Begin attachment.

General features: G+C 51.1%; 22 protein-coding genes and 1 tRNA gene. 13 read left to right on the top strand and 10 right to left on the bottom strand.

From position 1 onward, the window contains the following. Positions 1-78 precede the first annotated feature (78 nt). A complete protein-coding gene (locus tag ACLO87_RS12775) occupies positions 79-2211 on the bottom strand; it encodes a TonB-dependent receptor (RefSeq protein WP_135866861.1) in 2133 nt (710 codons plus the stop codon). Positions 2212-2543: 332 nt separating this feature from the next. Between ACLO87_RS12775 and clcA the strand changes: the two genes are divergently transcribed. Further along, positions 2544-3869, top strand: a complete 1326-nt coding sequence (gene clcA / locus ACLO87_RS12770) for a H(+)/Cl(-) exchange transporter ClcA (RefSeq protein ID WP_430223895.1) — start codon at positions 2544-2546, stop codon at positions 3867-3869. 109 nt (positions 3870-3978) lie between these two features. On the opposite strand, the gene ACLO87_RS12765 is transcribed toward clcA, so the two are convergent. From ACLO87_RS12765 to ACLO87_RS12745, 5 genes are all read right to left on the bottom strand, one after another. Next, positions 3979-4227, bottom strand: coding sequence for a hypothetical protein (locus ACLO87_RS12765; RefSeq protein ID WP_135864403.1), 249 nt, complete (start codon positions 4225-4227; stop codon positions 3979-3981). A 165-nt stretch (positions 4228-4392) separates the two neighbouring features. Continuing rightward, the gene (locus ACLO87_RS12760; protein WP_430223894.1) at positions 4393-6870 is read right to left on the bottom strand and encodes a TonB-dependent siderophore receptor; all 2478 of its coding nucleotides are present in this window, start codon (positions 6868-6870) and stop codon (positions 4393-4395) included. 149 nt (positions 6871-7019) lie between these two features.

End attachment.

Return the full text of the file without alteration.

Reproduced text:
General features: G+C 51.1%; 22 protein-coding genes and 1 tRNA gene. 13 read left to right on the top strand and 10 right to left on the bottom strand.

From position 1 onward, the window contains the following. Positions 1-78 precede the first annotated feature (78 nt). A complete protein-coding gene (locus tag ACLO87_RS12775) occupies positions 79-2211 on the bottom strand; it encodes a TonB-dependent receptor (RefSeq protein WP_135866861.1) in 2133 nt (710 codons plus the stop codon). Positions 2212-2543: 332 nt separating this feature from the next. Between ACLO87_RS12775 and clcA the strand changes: the two genes are divergently transcribed. Further along, positions 2544-3869, top strand: a complete 1326-nt coding sequence (gene clcA / locus ACLO87_RS12770) for a H(+)/Cl(-) exchange transporter ClcA (RefSeq protein ID WP_430223895.1) — start codon at positions 2544-2546, stop codon at positions 3867-3869. 109 nt (positions 3870-3978) lie between these two features. On the opposite strand, the gene ACLO87_RS12765 is transcribed toward clcA, so the two are convergent. From ACLO87_RS12765 to ACLO87_RS12745, 5 genes are all read right to left on the bottom strand, one after another. Next, positions 3979-4227, bottom strand: coding sequence for a hypothetical protein (locus ACLO87_RS12765; RefSeq protein ID WP_135864403.1), 249 nt, complete (start codon positions 4225-4227; stop codon positions 3979-3981). A 165-nt stretch (positions 4228-4392) separates the two neighbouring features. Continuing rightward, the gene (locus ACLO87_RS12760; protein WP_430223894.1) at positions 4393-6870 is read right to left on the bottom strand and encodes a TonB-dependent siderophore receptor; all 2478 of its coding nucleotides are present in this window, start codon (positions 6868-6870) and stop codon (positions 4393-4395) included. 149 nt (positions 6871-7019) lie between these two features.